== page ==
I had a pony, named Betty. She was a beautiful pony but very stubborn. My dad taught me that you have to show a horse affection but also teach them who is boss. I brushed her coat and curried her mane. But when it was time to ride, I kept a firm grip on the rein, and she learned to follow my lead.
She didn’t behave so well for my cousins. They loved her, but she was mean to them. As soon as they mounted her, she bolted to the closest tree and brushed them off. I had to hold her reins and lead her around, giving them turns riding.
I rode Betty to call on the neighbors. They looked forward to my visits because I brought news about everyone else. At each house, they served me a treat, like a cookie or glass of lemonade.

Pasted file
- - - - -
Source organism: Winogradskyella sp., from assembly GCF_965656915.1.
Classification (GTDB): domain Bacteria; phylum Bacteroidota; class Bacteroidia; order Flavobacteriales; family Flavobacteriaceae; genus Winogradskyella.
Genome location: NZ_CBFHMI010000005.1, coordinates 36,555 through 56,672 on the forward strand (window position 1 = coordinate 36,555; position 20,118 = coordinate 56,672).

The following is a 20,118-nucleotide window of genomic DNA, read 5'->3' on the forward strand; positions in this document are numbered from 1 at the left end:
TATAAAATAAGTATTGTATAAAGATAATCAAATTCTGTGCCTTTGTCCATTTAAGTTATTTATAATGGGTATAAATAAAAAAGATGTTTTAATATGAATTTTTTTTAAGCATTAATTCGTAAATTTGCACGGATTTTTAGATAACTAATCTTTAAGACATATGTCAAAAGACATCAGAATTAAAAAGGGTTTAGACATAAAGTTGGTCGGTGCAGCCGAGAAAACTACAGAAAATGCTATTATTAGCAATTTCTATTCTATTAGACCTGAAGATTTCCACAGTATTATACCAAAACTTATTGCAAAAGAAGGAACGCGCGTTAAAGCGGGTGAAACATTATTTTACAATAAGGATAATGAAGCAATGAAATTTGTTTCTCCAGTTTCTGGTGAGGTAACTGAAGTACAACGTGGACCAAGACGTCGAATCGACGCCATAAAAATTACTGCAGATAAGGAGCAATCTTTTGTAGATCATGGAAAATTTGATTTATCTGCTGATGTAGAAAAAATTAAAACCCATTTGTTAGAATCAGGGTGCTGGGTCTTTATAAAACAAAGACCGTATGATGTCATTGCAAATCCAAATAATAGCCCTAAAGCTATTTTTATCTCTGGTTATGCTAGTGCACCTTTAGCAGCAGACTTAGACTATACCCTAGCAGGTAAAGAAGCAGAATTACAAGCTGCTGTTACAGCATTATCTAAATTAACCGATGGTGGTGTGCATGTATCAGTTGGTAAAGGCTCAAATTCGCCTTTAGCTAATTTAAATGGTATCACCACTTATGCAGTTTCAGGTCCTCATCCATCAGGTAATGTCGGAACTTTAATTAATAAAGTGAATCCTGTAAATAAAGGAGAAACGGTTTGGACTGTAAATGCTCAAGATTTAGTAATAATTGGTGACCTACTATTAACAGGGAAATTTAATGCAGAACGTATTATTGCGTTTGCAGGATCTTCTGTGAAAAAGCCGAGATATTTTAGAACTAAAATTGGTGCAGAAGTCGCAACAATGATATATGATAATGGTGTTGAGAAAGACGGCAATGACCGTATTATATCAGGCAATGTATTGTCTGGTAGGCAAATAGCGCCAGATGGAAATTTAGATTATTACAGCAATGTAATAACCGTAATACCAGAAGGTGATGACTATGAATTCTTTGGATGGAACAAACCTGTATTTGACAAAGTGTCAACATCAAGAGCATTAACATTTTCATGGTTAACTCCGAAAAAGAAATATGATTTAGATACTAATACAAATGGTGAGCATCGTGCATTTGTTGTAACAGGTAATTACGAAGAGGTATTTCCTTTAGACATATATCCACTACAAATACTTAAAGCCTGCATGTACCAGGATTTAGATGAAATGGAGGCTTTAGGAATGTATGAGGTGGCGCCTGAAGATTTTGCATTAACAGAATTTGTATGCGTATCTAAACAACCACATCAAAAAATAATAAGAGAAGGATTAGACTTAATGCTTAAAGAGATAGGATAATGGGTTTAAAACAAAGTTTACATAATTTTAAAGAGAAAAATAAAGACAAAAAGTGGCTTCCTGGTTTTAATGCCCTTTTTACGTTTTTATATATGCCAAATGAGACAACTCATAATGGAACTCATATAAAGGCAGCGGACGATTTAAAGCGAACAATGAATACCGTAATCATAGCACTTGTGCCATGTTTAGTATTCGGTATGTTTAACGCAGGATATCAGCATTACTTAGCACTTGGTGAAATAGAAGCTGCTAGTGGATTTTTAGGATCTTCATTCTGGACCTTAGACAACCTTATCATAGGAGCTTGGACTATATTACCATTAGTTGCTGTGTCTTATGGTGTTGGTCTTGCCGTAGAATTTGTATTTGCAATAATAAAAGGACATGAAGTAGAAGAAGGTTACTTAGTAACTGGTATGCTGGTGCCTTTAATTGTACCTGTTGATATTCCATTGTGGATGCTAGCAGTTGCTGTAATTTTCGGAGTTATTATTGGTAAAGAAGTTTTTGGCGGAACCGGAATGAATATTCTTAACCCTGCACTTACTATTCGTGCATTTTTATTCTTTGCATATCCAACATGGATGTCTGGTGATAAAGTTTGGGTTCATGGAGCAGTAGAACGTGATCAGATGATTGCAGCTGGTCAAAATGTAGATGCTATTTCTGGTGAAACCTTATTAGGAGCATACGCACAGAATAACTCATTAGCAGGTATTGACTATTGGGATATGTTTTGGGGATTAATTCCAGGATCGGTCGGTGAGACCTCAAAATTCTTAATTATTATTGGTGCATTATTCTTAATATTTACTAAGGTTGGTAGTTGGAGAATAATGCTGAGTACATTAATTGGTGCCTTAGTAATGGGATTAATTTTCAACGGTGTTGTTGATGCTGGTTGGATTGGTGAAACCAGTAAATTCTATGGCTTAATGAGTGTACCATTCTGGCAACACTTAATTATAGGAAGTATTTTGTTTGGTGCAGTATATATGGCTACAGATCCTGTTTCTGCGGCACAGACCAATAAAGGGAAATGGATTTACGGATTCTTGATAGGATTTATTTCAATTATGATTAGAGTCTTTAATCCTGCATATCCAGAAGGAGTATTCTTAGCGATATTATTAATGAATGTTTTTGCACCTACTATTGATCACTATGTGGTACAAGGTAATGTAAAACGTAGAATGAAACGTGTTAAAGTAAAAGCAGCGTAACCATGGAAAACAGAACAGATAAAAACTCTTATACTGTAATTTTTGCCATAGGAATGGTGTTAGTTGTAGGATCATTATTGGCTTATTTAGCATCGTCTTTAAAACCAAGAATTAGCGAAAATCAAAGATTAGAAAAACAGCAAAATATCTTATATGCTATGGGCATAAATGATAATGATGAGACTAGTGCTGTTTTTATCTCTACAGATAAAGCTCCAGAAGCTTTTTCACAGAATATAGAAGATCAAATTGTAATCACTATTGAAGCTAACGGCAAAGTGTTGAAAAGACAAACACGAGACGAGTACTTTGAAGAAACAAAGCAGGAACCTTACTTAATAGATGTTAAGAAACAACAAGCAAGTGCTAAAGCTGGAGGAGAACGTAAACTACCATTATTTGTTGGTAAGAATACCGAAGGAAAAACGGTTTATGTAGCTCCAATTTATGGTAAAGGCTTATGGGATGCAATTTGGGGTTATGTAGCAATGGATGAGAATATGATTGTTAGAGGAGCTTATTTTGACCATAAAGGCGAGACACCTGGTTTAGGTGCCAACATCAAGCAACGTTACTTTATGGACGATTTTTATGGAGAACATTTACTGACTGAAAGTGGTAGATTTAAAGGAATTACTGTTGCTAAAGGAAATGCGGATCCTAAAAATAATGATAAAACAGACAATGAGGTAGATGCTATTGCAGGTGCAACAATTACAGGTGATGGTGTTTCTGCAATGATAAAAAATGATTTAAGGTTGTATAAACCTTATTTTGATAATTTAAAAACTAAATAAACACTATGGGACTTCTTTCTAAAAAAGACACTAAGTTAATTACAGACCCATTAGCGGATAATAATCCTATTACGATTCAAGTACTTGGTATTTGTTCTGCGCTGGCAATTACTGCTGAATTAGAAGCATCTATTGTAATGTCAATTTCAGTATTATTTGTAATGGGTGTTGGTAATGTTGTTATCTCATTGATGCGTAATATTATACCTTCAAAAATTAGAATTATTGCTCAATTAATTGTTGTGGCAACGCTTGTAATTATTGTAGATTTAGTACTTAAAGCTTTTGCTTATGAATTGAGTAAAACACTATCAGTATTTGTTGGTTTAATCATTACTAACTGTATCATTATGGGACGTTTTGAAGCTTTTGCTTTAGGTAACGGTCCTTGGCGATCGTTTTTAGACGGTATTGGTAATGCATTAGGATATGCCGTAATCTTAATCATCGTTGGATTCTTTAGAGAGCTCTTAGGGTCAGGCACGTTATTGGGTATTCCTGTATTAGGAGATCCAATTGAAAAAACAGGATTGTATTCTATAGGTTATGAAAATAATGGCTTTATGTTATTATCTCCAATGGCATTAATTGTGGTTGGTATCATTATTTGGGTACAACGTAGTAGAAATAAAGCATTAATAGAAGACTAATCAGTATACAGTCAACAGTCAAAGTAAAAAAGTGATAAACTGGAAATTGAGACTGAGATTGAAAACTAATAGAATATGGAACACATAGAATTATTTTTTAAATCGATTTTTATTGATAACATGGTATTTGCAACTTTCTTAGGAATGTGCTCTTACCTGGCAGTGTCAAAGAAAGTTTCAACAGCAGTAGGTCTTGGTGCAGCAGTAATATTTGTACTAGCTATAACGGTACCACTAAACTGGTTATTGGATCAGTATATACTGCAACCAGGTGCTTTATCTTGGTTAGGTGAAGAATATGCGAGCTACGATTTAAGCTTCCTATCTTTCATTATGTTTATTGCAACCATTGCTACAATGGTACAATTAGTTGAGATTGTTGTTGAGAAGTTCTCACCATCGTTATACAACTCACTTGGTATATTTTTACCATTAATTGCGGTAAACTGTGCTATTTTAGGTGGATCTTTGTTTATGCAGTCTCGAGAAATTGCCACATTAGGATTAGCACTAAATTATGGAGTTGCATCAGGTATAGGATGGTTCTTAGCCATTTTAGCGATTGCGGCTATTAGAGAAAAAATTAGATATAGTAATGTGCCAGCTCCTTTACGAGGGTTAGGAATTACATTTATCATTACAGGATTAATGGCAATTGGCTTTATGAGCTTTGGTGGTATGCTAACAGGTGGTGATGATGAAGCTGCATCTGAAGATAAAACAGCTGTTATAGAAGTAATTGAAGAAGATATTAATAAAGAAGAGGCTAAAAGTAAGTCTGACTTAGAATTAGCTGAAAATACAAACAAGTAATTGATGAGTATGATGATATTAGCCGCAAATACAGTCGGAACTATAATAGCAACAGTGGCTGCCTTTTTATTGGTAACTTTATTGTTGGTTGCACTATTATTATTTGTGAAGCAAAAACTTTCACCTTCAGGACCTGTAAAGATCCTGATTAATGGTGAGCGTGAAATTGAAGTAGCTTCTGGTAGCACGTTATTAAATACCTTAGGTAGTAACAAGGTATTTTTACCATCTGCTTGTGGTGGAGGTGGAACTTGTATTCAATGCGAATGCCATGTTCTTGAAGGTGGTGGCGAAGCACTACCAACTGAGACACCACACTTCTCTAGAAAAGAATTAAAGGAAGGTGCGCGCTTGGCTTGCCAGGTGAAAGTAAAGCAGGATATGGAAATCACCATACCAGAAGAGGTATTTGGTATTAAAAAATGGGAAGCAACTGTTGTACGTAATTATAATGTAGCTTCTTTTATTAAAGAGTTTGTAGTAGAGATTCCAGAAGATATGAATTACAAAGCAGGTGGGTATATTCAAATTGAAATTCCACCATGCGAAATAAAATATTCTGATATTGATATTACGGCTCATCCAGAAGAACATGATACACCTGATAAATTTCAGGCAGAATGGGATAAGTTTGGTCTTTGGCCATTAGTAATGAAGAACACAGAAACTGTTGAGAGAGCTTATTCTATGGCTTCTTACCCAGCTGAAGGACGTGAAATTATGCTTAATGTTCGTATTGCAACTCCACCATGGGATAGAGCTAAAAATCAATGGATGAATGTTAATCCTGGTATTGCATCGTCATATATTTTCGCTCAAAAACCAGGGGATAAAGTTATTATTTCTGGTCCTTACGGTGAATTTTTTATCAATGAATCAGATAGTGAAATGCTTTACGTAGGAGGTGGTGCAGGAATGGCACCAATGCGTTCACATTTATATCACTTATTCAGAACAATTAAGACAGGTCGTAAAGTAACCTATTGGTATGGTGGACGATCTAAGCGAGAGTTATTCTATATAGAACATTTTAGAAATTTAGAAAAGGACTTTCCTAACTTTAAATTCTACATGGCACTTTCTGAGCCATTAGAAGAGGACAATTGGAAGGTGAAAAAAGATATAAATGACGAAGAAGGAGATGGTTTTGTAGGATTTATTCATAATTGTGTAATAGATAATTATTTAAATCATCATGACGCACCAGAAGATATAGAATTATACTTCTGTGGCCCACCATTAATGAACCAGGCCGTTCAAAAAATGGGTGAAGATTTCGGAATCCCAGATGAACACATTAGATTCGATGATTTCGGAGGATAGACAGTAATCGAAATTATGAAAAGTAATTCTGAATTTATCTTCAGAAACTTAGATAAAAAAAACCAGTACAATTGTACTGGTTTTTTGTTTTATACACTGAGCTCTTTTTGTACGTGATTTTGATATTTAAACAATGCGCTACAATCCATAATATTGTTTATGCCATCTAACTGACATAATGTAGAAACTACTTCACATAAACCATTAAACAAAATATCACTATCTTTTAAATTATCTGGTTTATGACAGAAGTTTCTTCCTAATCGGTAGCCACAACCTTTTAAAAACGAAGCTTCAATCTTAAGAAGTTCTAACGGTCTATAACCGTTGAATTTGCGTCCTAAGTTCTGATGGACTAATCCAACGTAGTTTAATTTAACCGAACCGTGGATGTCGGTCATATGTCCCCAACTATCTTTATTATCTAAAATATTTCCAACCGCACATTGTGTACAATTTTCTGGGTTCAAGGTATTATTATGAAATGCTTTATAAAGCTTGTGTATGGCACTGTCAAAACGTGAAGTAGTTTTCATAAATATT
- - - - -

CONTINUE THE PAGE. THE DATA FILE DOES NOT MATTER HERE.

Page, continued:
My favorite stop was the Kopp’s. Their children were grown, so they fussed over me and my pony. They stroked Betty and curried her mane, then served treats for both of us. Betty got some sugar cubes or a carrot. I was escorted to the porch or kitchen for a nice long chat.
I loved being the one to carry neighborly news from farm to farm. Everyone delighted in sharing what was eventful in their households. My natural curiosity would urge them on, “Oh my! How exciting!” They would elaborate. And I had fun chattering about their stories to others and gathering more.
In retrospect, I was a bit of a gossip. But I wasn’t mean about it.